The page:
The Ryder Cup

When it comes to golf, I’m normally firmly in the ‘good walk spoiled’ camp, but I tend to make an exception for the Ryder Cup, which is currently taking place in the US.

It’s still golf, of course, so the main activity is watching rich men with bad fashion sense hitting balls around, but the interest comes from seeing what’s one of the quintessential solo sports turned into a team competition. It’s also down to who those two teams are: the USA and Europe. While there are US teams competing in many tournaments, it’s a rarity for them to be competing in sports that are popular in the US and I can’t think of another sport in which a specifically European team competes, though I’m sure my ignorance will be corrected in the comments.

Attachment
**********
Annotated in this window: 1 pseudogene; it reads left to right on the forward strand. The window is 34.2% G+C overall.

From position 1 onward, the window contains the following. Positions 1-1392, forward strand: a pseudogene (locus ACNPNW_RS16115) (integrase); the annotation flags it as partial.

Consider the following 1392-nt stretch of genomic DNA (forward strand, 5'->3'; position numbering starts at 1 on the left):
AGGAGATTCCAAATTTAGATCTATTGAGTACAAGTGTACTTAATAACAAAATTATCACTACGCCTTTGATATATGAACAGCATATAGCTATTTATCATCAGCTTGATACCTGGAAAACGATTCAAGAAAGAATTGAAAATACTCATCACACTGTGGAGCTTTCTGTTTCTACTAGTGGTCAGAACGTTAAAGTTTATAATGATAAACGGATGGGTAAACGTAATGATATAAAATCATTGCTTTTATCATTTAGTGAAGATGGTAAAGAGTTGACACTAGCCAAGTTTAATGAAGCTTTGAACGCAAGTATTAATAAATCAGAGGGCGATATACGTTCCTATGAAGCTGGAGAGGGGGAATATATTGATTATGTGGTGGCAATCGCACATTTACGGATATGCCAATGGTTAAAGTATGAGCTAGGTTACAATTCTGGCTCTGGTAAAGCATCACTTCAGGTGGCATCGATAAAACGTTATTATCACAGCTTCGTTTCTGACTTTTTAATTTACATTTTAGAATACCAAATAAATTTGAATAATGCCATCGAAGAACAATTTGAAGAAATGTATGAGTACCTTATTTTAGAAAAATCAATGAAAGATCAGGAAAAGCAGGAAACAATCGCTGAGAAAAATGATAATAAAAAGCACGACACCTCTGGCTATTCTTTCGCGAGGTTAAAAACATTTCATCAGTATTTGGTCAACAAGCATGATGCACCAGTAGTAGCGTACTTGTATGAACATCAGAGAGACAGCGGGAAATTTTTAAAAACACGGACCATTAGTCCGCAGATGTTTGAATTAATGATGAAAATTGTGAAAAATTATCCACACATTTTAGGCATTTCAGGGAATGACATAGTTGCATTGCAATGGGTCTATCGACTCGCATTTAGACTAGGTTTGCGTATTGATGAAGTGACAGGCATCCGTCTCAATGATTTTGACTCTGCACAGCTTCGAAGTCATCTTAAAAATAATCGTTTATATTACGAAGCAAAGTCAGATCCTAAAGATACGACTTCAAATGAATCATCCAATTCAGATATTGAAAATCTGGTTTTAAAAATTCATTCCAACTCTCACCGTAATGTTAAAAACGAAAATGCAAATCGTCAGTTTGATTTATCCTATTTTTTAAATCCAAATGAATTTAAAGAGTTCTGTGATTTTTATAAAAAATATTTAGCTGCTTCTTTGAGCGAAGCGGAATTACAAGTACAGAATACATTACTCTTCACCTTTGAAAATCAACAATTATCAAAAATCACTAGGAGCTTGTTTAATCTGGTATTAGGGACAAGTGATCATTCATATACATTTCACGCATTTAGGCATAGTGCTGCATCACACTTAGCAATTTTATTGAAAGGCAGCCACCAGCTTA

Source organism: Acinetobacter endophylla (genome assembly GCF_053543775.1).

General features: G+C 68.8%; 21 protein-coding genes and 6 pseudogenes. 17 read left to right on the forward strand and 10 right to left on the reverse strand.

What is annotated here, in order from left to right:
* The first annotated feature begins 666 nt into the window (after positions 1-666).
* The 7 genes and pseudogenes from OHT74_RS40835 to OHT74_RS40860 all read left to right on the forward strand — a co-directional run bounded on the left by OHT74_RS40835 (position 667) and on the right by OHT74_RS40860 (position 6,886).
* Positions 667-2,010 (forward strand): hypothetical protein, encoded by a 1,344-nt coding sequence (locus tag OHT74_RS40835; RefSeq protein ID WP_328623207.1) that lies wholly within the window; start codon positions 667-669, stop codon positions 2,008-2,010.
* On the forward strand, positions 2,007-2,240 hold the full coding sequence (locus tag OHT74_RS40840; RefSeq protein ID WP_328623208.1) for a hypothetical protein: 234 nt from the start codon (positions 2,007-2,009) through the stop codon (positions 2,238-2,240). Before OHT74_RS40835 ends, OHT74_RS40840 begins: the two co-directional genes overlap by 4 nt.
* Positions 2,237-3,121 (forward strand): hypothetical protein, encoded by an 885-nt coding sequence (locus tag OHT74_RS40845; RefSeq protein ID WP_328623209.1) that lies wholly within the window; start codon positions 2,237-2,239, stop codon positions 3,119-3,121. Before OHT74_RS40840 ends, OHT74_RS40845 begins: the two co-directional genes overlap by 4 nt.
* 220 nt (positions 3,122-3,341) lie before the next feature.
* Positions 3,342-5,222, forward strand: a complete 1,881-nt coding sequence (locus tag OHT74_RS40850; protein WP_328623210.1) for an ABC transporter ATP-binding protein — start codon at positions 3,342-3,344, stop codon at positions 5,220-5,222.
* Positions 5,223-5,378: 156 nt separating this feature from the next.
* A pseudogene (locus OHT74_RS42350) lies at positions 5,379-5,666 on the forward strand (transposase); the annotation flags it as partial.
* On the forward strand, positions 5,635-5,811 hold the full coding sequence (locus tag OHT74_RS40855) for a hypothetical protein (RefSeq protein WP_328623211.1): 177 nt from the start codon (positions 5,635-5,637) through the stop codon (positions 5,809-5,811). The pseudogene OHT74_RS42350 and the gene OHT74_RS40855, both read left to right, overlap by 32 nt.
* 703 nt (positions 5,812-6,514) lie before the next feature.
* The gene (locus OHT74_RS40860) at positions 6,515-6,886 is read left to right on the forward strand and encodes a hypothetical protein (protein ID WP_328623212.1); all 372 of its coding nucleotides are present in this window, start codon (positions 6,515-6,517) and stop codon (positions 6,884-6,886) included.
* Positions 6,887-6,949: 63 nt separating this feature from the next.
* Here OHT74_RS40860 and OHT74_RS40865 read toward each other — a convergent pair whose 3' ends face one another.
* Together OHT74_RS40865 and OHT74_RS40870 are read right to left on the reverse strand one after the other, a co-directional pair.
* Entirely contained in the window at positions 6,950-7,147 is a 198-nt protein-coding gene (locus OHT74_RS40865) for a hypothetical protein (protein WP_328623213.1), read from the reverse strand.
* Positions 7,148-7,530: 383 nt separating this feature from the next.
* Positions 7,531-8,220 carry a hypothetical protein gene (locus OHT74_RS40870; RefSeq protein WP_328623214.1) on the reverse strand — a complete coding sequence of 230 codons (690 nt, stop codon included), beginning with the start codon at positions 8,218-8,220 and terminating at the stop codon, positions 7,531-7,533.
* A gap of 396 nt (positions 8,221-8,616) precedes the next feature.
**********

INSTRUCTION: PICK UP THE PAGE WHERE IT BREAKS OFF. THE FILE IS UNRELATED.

However, I don’t think the nature of the sides is what necessarily makes the competition so interesting. It’s watching sportsmen who normally compete solely for themselves having to learn to compete as part of a team that makes it interesting, knowing that their efforts are just one part of the whole. It’s also that it’s a contest purely for pride and a trophy – there’s no prize money on offer (though none of the players’s sponsors are particularly stingy), just a ?250 trophy (well, that’s what it cost in the 20s) for the winners.

4 thoughts on “The Ryder Cup

  1. I think that’s fair David – for example rugby, football, hell even the ice hockey world cup was soundly ignored here (the US).

  2. However, I don?t think the nature of the sides is what necessarily makes the competition so interesting. It?s watching sportsmen who normally compete solely for themselves having to learn to compete as part of a team that makes it interesting, knowing that their efforts are just one part of the whole.

    What hooey!

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